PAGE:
Grant

Adult Determinants of Late Life Depression, Cognitive Decline and Physical Functioning - The Whitehall II Ageing Study

Funder: Medical Research Council

Dimensions: grant.2773504

Affiliations

Organisations

  1. (1) University College London, grid.83440.3b
  2. (2) University of Oxford, grid.4991.5

Research Organisations

Countries

United Kingdom

Continents

Europe

Abstract

The number of older adults with mental health problems, such as depression and dementia, is rapidly increasing. In 15 years time, over 4.3 million people in the UK will be affected. Together with physical limitations, this escalating burden of age-related disability will have a profound impact on the capacity for independent living, as well as major social and health care implications. The voluminous and informative research into age-related disability has largely focused on determinants measured in old age. In order to better separate cause and effect, and to identify novel targets for intervention before the onset of age-related disability, we propose to study risk factors and functioning from mid-life to old-age in the Whitehall II (WII) cohort. WII is perfectly placed for this research as the study has collected an array of data across the adult life course on a cohort of 10,308 London-based civil servants recruited in 1985. Our proposed programme of work includes the collection of a new wave of clinical data (clinic 7) to cover the age range of 65-85 and to extend the wealth of information already available from the WII cohort. There is a striking overlap between the risk factors for late-life depression and the decline in cognitive and physical functioning. This may be due to shared causal pathologies and/or shared lifestyle, social and behavioural factors. The proposed programme examines these issues within a single, cohesive analytic framework. The assets for discovery in WII include data on a wider range of adulthood risk factors than any other large-scale UK cohort study. These have been measured repeatedly at regular 4-5 year intervals since 1985. Another major advantage is the high-resolution measurements of depressive and anxiety symptoms, cognitive and physical functioning. The proposal requests resources for a combination of infrastructure (core funding for data collection) and research over the period 2013-2017. Our objectives cover various domains of midlife risk and protective factors for old-age mental health and functioning. Using 30 years of prospective follow-up, we will examine the role of socioeconomic status, social engagement and cognitive reserve as contextual influences ('the causes of the causes') and quantify the importance of lifestyle factors, with attention to the role of changes in health behaviours. We hypothesise that mid-life trajectories of inflammatory, vascular, and metabolic factors will make a major contribution to later life depression, cognitive impairment, and functional health. Findings from WII will be replicated using other large-scale studies. We will then translate any observed effects into impact on the prevalence of functional limitations and disability-free life expectancy using projected risk factor distributions in the general population. This programme will contribute to public health policy, health and social care, and will have societal impacts. With effective data-sharing policies already in place, the new data will contribute to the wider scientific community advancing gerontological, neuroscientific, medical, psychological, epidemiological and genetic research, including cross-sector collaborative ventures. Our active research collaboration with universities and research institutes in the UK and abroad enable capacity building for future researchers in the field. Technical Summary We propose to examine mid-life factors as determinants of key age-related conditions: late-life depression, cognitive decline and physical functioning in the Whitehall II prospective cohort study (WII) of 10,308 London-based civil servants, established in 1985. Using new data collected at a 7th clinical screening to define endpoints and 30 years of prospective follow-up, we hypothesise that mid-life trajectories of inflammatory, vascular, and metabolic factors will make major contributions to later life depression, cognitive impairment, and functional health. We will examine the role of socioeconomic status, social engagement and cognitive reserve as contextual influences ('the causes of the causes'), and quantify the importance of lifestyle factors through adulthood. Confirming generalisability in other studies, we will translate observed effects into impact on the prevalence of functional limitations and disability-free life expectancy using projected risk factor distributions in the general population. Where appropriate, we will develop multi-factorial predictive algorithms, like those previously developed for cardiovascular diseases, to facilitate early identification of adverse ageing outcomes. The proposed clinic will include the following measures: psychiatric disorders via computerised interview (CIS-R) and symptoms scales; cognitive function via 6 tests (MMSE, memory, reasoning, fluency, vocabulary, trail making test); physical function via 5 tests (walking speed, chair rises, grip strength, finger tapping, lung function); anthropometry; blood-based measures; hair cortisol; and socioeconomic, social, psychological and behavioural factors, including 9-day accelerometer data and the facial expression recognition. To provide complementary data, participants are linked to national health registers for surveillance of cause-specific morbidity and mortality. Findings of the programme will inform health policies at national and international levels.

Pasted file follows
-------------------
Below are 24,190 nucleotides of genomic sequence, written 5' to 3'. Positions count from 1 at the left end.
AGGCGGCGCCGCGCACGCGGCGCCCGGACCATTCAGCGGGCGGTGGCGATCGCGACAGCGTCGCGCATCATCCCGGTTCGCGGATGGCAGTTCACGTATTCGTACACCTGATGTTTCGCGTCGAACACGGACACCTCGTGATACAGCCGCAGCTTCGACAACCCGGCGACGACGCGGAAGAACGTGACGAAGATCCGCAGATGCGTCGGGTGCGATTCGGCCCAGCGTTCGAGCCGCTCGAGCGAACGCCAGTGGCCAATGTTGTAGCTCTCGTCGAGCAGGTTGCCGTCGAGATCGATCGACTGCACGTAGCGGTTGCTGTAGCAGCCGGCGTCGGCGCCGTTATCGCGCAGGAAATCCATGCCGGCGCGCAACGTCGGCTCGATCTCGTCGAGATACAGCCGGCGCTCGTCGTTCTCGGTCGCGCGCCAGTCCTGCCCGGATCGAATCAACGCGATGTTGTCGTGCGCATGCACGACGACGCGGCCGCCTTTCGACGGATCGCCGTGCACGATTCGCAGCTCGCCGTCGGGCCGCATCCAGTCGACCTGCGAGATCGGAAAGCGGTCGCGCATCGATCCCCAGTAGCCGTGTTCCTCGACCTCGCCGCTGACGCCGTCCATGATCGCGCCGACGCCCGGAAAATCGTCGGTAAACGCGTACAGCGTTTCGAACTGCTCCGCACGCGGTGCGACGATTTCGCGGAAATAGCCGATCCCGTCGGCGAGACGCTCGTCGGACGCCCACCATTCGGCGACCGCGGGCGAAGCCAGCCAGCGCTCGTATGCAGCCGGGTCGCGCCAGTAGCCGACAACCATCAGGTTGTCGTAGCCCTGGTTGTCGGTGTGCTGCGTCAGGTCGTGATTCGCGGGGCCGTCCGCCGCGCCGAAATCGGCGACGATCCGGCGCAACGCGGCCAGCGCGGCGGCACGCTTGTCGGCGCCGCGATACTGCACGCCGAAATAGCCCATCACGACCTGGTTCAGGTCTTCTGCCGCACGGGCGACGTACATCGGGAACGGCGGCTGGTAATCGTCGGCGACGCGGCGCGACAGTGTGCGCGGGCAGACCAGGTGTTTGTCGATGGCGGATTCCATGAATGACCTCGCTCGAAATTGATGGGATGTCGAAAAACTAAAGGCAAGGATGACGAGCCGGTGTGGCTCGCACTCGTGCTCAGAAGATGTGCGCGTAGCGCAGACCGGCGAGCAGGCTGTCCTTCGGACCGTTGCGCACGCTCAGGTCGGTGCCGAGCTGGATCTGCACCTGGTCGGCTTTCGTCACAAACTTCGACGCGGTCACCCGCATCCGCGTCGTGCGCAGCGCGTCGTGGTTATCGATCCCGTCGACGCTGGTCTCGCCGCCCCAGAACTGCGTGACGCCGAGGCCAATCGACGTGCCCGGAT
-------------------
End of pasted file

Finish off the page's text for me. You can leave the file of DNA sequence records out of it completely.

Resulting publications

Funding information

Funding period: 2013-2018

Funding amount: EUR 4098202

Grant number: MR/K013351/1